Ford's restructuring plan for Europe cuts an additional 5,700 jobs at three facilities in the U.K. and Belgium in a move designed to return the automaker's money-losing operations in Europe to profitability by 2015.
The actions will cut capacity by 18 percent or 355,000 vehicles a year which should result in annual savings of $450 million to $500 million, the company said Thursday.
With the 500 salaried and agency workers in Europe expected to leave by the end of the year as part of a voluntary reduction program already under way, Ford said the 6,200-person reduction represents about 13 percent of its European workforce, which was 47,000 in 2011.
"We expect to achieve profitability by mid-decade," said Ford CEO Alan Mulally.
The target is a long-term operating margin of 6-8 percent. But it is not without immediate pain.
Losses in Europe are now expected to exceed $1.5 billion this year, substantially worse than the earlier prediction of $1 billion in losses. The increase includes more than $400 million from reducing dealer supplies of vehicles and $100 million in accelerated depreciation associated with plant closures.
More details will be revealed when Ford reports its third-quarter earnings on Tuesday.
On a more positive note, Ford said total third-quarter pre-tax profit and earnings per share are better than second-quarter results, despite the huge hit from Europe. North America has been the biggest profit generator for the Dearborn, Mich.-based automaker.
Ford will have strong profits and auto-generated cash flow for the full year, Chief Financial Officer Bob Shanks said.
The costs of restructuring, depreciation and capital spending to shift production to other plants will be felt over 2 \ years, said Shanks. Separation costs will exceed $100,000 per employee, Shanks said.
A report by Barclays puts the severance cost at $300,000 per employee.
All automakers are struggling in Europe, where sales are at a 20-year low and may not improve next year. Overcapacity has created a cutthroat environment where heavy discounts are needed to boost sales. Incentive spending and the cost of running underutilized plants are causing huge losses, but politics and labor laws have hampered efforts to close plants in many European countries.
Ford is trimming its ranks with the decision to close its assembly plant in Genk, Belgium, by the end of 2014, eliminating 4,300 jobs. How it will be achieved is subject to negotiations with unions, a process expected to take four to six months.
Production of the next-generation Ford Mondeo, S-Max and Galaxy would shift to Ford's Valencia plant in Spain, where wages are lower. Valencia will become a flexible facility able to make compact and midsize vehicles which are the heart of the market.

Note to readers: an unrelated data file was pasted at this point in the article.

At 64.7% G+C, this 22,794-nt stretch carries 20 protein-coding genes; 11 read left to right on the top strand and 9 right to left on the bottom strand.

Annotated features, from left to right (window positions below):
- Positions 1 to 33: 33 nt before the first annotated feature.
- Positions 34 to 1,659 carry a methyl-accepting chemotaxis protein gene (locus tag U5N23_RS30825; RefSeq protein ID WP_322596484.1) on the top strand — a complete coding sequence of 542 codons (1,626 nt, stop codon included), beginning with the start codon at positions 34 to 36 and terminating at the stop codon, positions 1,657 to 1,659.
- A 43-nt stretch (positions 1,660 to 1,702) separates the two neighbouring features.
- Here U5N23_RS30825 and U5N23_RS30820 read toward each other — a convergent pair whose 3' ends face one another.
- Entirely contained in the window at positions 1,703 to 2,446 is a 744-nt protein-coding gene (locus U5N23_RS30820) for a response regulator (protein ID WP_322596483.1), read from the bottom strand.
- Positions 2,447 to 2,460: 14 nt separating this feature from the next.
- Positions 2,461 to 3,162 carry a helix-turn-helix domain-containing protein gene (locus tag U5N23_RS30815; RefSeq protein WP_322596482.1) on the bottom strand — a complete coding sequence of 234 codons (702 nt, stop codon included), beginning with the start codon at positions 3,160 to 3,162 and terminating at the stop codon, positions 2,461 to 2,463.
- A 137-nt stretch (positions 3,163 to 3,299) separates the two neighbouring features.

The production shifts will delay the launch of the new Ford Mondeo midsize sedan until late 2014.
To make room at Valencia, the C-Max and Grand C-Max would move to Saarlouis, Germany, in 2014.
In the U.K., Ford plans to close the Transit commercial van plant in Southampton next year and consolidate production in Turkey. Transits will also be made in Kansas starting next year for the North American market.
Also to close mid-2013 is a stamping and tooling operation in Dagenham next year. That affects another 1,400 jobs.
Ford said it hopes the employee reductions in the U.K. will be achieved by voluntary separation programs and transferring workers to other Ford operations.
It means the end of British vehicle assembly for Ford. Ford said it will instead invest to make the U.K. a leader in powertrains.
Ford said it will spend $2.4 billion to engineer the next-generation of a 2-liter diesel engine in Essex and build it in Dagenham.
The moves will take Ford's utilization rates from less than 70 percent to more than 80 percent, said Stephen Odell, head of Ford of Europe.
Other cost-cutting efforts to date include reducing inventory at dealers to about 38 days' supply to avoid large discounts when overstocked. Line speeds have been reduced, workweeks shorted and temporary workers cut back.
Poor economic conditions and cost of meeting a high degree of regulation in Europe is backdrop to Ford plan there, Odell said.
Standard & Poor's Ratings Services on Thursday estimated Ford's operating losses in Europe, including some restructuring costs, at about $3 billion over 2012-2013. That will consume a lot of cash, which should be offset by a strong performance in North America.
"We do not expect to raise the corporate credit rating on Ford to investment-grade before late 2013 at the earliest," the agency said.
"The most important factor in an upgrade to investment grade would be Ford's ability to improve the balance of profitability across regions -- particularly Europe, but also in Latin America. Accordingly, we would likely want to have a good understanding of 2014 prospects for profitability by region. We have expected results in Europe to worsen before improving."
Other ratings agencies have returned Ford to investment grade.
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